Huge Draws In Refined Product Inventories

Market TalkWednesday, Mar 3 2021
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The four-month-old bullish trend that’s nearly doubled prices for oil and refined products is coming under pressure this week, but so far buyers have been willing to step in each time the chart support is tested. We saw another attempted selloff overnight that pushed WTI below $60, only to see another recovery this morning. This is similar to the back and forth pattern we saw Tuesday morning, which turned into a wave of selling just before the close in the afternoon.    

If the bullish trend line finally breaks, we could easily see a $8-10 drop in oil prices and 20-25 cent drop in products over the next month in what could be considered nothing more than an ordinary correction of a major bull market move. If the trend holds however, there’s still a decent fundamental argument for products to rally above $2 this spring and for oil to test $70.

The API’s weekly report was said to show huge draws in refined product inventories last week, as demand recovered faster from the Polar plunge than refineries. Both gasoline and diesel inventories were estimated to be down by more than 9 million barrels/day according to the reports, while crude supplies increased by more than seven million barrels as plants were struggling to restart their processing units. The DOE’s weekly report will be out at its normal time this morning.

Those inventory drawdowns are tangible in markets across the South West and Mid Continent regions, with basis values and rack spreads continuing to spike in several markets this week, with Group 3 ULSD continuing to find itself in the most unusual position as the most expensive diesel in the country, trading at a 20+ cent premium to futures this week. (Charts below) The near term supply situation is getting worse across parts of Texas and the Southwest as refiners continue to struggle with lingering damage that’s slowing restart attempts, and short term outages continue to pop up in New Mexico, Texas, Oklahoma, Arkansas and Louisiana.

For the most part, outages have been limited to diesel and premium gasoline, while regular grades are benefitting from the temporary RVP waivers and relative ease of production they bring. Coastal markets don’t seem to be feeling the squeeze, even though allocations are still not as wide-open as they might normally be this time of year. One thing to watch out for in the coming weeks is premium gasoline supply, which often runs out during the RVP transition given its relatively low demand, and promises to be even more of a challenge this year with refinery output slipping.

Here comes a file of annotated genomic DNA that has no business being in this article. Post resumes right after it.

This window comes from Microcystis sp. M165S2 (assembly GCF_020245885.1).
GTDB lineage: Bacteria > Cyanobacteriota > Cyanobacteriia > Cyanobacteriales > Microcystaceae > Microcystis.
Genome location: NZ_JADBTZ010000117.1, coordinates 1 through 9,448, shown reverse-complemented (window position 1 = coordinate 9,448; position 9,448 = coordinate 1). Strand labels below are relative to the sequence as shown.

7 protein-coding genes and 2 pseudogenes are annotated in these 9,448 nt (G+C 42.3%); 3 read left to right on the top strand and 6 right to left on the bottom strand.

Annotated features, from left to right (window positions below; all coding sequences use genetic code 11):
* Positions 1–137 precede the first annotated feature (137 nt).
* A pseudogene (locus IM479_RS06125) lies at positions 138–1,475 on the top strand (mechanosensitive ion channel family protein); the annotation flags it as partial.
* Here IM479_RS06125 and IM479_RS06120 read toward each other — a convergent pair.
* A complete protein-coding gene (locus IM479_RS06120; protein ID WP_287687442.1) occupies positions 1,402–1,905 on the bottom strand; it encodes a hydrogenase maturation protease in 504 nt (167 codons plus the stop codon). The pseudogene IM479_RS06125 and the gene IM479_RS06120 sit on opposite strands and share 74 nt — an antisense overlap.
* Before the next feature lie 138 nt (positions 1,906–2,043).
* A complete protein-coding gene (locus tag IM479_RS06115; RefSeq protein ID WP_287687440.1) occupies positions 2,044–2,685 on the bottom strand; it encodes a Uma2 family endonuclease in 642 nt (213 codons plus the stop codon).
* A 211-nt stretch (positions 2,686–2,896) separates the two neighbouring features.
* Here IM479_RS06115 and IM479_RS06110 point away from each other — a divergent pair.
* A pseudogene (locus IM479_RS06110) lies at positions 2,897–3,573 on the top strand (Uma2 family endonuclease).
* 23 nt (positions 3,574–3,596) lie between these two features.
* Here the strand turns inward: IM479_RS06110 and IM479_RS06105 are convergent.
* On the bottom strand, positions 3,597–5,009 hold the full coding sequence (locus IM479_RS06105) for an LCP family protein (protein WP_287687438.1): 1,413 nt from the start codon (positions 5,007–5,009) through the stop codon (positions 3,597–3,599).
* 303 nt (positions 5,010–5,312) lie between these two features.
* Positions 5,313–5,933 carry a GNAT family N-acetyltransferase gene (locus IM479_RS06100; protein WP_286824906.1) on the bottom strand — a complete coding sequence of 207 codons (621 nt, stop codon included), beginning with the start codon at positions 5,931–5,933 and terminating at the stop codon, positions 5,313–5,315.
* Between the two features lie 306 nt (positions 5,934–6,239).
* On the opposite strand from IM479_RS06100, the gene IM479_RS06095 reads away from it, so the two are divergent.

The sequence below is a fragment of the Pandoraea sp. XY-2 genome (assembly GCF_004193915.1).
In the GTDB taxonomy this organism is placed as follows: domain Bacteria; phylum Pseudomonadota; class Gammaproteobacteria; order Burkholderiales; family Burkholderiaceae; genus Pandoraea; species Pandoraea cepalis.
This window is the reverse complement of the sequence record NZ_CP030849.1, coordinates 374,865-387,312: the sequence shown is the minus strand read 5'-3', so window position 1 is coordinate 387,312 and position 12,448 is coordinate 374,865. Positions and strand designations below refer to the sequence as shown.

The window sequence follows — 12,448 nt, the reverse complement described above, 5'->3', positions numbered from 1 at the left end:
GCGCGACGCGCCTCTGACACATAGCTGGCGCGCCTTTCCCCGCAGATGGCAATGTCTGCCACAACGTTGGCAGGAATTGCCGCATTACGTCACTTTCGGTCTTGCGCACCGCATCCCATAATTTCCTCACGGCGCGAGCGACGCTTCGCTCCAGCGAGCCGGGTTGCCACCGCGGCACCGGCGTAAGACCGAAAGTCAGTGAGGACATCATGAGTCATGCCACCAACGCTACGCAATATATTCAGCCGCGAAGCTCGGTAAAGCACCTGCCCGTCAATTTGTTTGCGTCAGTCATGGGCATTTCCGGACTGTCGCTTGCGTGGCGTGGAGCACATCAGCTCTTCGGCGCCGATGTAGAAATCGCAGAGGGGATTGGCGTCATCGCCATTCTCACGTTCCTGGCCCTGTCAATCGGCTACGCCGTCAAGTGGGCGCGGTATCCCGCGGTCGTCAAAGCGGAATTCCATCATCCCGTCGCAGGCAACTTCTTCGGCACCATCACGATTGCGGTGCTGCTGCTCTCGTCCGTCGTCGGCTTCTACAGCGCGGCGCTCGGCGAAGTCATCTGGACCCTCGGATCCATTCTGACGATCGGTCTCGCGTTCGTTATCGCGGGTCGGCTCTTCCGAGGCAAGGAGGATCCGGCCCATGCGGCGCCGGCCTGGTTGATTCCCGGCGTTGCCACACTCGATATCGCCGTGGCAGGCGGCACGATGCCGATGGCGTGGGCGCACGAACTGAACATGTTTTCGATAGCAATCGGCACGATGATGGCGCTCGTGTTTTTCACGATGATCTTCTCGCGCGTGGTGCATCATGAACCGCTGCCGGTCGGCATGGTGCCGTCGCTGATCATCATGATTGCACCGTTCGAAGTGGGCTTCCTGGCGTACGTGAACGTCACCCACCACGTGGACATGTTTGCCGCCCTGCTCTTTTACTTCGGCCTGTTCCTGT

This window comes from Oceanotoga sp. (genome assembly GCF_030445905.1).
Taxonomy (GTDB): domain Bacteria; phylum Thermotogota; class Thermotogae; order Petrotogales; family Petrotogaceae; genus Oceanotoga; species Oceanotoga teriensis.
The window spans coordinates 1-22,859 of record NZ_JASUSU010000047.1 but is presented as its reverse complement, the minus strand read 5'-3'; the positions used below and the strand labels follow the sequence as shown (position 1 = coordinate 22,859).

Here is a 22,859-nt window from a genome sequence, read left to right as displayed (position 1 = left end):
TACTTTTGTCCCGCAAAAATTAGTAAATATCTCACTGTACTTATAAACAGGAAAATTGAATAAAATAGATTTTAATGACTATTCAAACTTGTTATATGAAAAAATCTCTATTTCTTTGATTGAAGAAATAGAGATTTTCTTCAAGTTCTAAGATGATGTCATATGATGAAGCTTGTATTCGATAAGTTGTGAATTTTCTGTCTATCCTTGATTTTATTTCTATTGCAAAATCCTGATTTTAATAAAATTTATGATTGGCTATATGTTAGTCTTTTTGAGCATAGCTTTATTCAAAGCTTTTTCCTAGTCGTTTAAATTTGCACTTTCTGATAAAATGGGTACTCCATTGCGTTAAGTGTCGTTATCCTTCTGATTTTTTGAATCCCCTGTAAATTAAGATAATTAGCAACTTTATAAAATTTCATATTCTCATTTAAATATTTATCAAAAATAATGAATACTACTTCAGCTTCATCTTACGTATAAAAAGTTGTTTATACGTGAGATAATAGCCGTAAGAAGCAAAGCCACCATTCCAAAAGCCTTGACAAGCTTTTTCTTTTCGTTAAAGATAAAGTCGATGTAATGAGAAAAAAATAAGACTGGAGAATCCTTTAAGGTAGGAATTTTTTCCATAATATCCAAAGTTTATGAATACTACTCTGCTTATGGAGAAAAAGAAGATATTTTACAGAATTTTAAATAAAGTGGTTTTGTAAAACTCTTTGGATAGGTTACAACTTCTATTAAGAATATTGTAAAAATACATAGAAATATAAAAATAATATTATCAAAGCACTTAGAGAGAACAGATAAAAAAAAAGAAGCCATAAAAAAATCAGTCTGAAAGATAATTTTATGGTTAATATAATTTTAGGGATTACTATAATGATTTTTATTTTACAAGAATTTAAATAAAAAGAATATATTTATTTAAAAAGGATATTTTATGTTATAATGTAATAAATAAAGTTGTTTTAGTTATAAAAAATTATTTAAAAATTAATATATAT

RIN prices reached their highest levels since 2013 in Tuesday’s session on the back of stronger grain prices, and expectations for stricter standards to come from the new administration.   

The House Committee on Energy and Commerce introduced a new bill that intends to set the U.S. on a path towards zero emissions by 2050, in accordance with the Paris climate agreement. The thousand-plus page bill covers a wide variety of topics, and essentially all sectors of the energy industry, including some tweaks to the RFS. Grant programs to fund various waste-to-fuel programs will be a key topic as the race to produce renewables is setting up a feedstock shortage in the coming years. The bill also includes provisions that refineries requesting exemptions from the Renewable Fuel Standard must share their information publicly. 

Meanwhile, the API is reportedly preparing a statement to endorse setting carbon emissions pricing as a way to set a viable economic path towards reaching the Paris agreement. Needless to say, the oil industry group’s plan is expected to look quite a bit different than the one being floated in the House.

OPEC & Friends hold their official meeting tomorrow, so expect the rumor mill to be cranked up over the next 24 hours and keep the oil & product markets on edge. 

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Pivotal Week For Price Action
Market TalkMonday, Dec 5 2022

The Officially Imposed Sanctions Against Russian Oil Exports Are Taking Credit For This Morning’s Gains In Energy Prices

The officially imposed sanctions against Russian oil exports are taking credit for this morning’s gains in energy prices. Brent futures, the benchmark for European crude oil, are leading the pack higher so far today, trading up nearly 3%. West Texas Intermediate futures, along with both American refined product contracts, are tagging along with 1.5-2.5% gains.

OPEC’n’friends decided to stay pat on their Production Reduction™ policy through the end of the year, which aims to remove about 2 million barrels per day from global oil inventories. The relatively muted response in energy futures action suggests the ban on Russian crude and the continued reduction in cartel oil supply were both largely priced in.

It seems we have averted disaster last Friday as Washington passed legislation to prevent rail workers from going on strike. While the vast majority of refined products are transported to market hubs via pipeline, the required ethanol component of retail gasoline is by-and-large supplied via railcars.

Heating Oil futures stand out as the lone contract of the ‘big five’ that saw increased bullish bets from money managers last week, mostly due to the trimming of short positions rather than the addition of long positions. It seems fewer and fewer traders are willing to bet on lower diesel prices heading into the winter, where distillates act as backup supply for heating homes.

Market participants in crude oil futures fell to lows not seen since 2016 last week. It seems the global uncertainty surrounding energy supply and infrastructure has some potential players taking a wait-and-see approach rather than betting on price direction.